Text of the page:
Texas Farm Bureau
Farmer. Rancher. Dairyman.
Many words describe Russell Boening. The latest is “president.”
Texas Farm Bureau (TFB) delegates from across Texas elected Boening to replace retiring TFB President Kenneth Dierschke at TFB’s Annual Meeting Dec. 6-8 in Corpus Christi.
“It’s an honor. I greatly appreciate the opportunity,” Boening said. “This is the greatest agriculture organization in the state of Texas.”
Boening received over 50 percent of the vote in a four-man field during the first round of voting to replace Dierschke, who retired after serving 12 years.
“For the delegates to overwhelmingly pick Russell and myself, I was blown away,” Russell’s wife, Margie, said. “The warmth that we felt and to know that they supported us, that was awesome.”
Boening has been a TFB member since the early 1980s when he and Margie were invited to a Young Farmer & Rancher (YF&R) event. At the time, Boening’s grandfather served on the Wilson County Farm Bureau board of directors. It didn’t take long for Boening to follow in his footsteps.
“My family has always felt that you had to have a level of involvement in your industry and in your organizations,” Boening said.
From 1984-85, Boening served on the Young Farmer & Rancher advisory committee. He later went on to win the TFB Outstanding YF&R award.
He participated in the first FarmLead program, which helps farmers and ranchers understand the need for political awareness and enhances their personal leadership skills.
Boening also served on a number of TFB committees and was eventually elected as state director for District 12.
When he hit the six-year term limit and Dierschke announced his intent to retire, he decided to throw his hat in the ring for the presidency.
“I enjoyed working with folks in my district and everywhere else across the state,” Boening said. “I feel like it’s a good opportunity.”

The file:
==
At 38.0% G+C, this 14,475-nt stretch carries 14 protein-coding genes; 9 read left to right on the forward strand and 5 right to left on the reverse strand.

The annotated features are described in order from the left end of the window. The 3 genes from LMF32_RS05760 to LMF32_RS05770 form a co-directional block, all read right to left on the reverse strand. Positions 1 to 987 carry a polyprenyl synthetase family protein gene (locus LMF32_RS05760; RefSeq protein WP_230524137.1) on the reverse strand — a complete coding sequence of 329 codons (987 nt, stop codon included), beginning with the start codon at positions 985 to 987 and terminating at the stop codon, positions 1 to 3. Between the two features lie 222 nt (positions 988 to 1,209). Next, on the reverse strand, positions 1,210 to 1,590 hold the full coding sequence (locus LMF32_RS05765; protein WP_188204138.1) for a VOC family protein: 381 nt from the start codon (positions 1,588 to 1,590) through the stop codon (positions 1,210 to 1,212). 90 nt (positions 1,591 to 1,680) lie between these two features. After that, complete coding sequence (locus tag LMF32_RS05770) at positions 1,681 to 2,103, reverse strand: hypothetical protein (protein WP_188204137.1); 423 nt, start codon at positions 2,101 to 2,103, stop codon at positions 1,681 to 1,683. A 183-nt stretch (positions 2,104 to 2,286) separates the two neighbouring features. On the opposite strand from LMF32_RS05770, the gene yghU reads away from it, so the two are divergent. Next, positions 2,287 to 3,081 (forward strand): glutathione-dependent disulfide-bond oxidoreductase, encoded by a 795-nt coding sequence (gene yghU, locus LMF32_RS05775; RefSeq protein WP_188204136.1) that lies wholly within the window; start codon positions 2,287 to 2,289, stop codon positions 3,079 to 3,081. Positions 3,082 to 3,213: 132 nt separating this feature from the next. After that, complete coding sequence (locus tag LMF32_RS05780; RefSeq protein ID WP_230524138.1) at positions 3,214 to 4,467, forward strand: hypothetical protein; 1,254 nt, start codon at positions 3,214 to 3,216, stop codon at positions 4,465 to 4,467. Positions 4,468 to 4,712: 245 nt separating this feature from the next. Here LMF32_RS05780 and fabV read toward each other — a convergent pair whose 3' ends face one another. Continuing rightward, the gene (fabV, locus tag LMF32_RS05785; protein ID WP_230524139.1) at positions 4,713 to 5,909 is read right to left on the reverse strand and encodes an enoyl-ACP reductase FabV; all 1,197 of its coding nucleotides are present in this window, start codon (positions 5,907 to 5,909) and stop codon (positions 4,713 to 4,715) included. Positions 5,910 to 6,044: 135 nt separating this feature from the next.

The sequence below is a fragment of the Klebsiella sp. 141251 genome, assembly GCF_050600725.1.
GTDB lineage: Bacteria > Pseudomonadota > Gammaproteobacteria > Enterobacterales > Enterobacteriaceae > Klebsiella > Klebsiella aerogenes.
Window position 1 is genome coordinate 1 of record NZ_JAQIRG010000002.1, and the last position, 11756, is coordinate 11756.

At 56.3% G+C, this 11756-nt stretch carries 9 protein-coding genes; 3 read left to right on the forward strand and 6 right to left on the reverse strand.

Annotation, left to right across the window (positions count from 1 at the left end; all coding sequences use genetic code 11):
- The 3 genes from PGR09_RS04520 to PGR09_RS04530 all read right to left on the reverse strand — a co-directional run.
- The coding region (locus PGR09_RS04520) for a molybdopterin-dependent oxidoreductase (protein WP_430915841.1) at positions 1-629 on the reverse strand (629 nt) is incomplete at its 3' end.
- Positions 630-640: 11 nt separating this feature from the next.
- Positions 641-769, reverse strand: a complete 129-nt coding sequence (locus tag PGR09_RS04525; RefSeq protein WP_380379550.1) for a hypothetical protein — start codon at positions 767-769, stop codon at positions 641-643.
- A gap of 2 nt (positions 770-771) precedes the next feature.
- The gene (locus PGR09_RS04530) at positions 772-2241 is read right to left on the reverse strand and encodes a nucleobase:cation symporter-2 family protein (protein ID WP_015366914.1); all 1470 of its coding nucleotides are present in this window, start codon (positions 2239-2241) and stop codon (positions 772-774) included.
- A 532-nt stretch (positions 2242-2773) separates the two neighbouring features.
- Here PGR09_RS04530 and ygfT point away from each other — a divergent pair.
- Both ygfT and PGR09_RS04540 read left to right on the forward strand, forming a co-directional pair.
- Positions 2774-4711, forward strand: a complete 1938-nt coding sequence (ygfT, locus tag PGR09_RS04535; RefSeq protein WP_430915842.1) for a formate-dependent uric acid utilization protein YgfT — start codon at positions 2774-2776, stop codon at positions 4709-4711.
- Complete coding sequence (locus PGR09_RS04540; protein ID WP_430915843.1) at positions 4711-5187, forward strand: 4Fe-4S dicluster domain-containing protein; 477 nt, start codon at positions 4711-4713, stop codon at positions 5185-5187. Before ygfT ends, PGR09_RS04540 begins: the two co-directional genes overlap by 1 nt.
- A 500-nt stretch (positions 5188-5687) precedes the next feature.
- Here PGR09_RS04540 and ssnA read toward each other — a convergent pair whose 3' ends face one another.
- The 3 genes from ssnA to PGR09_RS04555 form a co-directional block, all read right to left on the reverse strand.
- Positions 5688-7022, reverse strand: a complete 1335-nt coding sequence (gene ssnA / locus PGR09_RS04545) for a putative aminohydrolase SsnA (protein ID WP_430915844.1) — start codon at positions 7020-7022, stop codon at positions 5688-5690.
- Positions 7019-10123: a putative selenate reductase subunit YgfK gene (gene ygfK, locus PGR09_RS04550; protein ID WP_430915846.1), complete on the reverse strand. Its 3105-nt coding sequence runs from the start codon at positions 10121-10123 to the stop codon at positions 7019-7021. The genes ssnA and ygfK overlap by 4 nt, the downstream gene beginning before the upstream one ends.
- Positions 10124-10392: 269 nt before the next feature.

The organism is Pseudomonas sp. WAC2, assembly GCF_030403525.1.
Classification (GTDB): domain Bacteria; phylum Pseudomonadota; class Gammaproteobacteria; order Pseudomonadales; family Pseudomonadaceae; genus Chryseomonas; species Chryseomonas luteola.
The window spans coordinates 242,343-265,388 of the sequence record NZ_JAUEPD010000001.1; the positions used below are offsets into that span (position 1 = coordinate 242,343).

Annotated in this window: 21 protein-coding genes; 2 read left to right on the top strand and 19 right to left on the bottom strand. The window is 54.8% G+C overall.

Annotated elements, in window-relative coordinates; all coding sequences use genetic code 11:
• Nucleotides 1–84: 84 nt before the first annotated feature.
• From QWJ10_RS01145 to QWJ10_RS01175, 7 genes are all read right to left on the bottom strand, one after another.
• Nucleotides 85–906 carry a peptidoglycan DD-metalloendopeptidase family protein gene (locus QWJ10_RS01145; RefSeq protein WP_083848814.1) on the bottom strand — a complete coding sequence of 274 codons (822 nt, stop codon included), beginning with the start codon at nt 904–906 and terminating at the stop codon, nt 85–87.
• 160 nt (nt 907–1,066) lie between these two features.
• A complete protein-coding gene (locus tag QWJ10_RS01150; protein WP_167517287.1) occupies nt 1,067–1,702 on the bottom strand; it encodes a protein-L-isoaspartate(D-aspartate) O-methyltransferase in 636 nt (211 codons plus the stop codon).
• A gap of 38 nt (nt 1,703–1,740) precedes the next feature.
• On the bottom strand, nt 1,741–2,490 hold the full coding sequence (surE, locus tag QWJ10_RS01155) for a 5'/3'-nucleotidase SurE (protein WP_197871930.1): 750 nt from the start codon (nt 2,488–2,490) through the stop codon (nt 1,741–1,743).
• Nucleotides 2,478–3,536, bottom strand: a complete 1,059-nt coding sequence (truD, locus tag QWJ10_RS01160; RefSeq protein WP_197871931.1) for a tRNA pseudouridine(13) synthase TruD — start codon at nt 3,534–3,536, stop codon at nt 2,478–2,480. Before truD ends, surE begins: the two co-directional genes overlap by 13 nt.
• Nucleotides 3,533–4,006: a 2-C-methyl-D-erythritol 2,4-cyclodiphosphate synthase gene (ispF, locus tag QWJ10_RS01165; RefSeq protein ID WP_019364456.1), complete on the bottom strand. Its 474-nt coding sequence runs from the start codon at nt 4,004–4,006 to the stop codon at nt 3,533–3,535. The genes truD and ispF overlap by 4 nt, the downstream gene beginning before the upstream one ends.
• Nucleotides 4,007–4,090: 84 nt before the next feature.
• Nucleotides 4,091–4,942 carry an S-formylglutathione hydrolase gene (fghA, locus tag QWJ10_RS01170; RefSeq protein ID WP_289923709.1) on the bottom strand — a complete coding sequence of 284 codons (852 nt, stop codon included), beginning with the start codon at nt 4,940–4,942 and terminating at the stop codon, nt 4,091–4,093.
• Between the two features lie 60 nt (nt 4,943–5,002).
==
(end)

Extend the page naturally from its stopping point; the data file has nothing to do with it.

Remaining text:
Boening said being involved is important. He, his father and brother own Boening Brothers Dairy and Loma Vista Farms in Wilson County. The operations include a dairy, a beef herd, 4,500 acres in cultivation and 3,000 acres dedicated to grazing and hay.
They grow corn, grain sorghum, cotton, wheat, oats for grazing and watermelons. Although he stays busy helping his family run their farming operations, the newly-elected president is thrilled to lead the state’s largest farm organization.
“I think we have a very unique organization,” Boening said. “We have to keep working hard for the industry and try to keep things on the right track. We may have a few things that need to be tweaked, but that’s with any organization, every year. I look forward to working with county leaders and our excellent staff.”
One priority is placing more emphasis on connecting with consumers through technology.
“A lot of folks are on Facebook,” Boening said. “More and more people have Twitter accounts. That’s the way information is being exchanged. If we want to get our information out to consumers and to our members, we have to embrace it.”
Another priority is ensuring the organization moves forward while stimulating responsible growth.
“In 2013, we reached a goal of over 500,000 members, and I feel that our grassroots method of establishing policy enables our county leaders, the state board and staff to effectively work toward enacting the wishes of the entire organization,” Boening said. “We must keep working to promote these policies so that our lawmakers and the public have a better understanding of agriculture.”
Just a few days into his presidency, Boening is still humbled the TFB delegates placed their trust in him.
“I feel like you learn the most when you’re listening,” Boening said. “I feel like this is a team effort. I know it’s an old cliché, but there’s no ‘I’ in team. I’m always open to new ideas. I’ll do my best to keep this organization on the right track and representing agriculture.”
Boening is a 1981 graduate of Texas A&M University. He holds a degree in Agricultural Economics.
He and Margie have been married 32 years. They have three grown children: Megan and her husband Sherman; Braden and his wife Megan; and son Ethan. They have one granddaughter, Emerson.
“I believe that my varied background will help me be an effective voice for our organization and agriculture,” Boening said.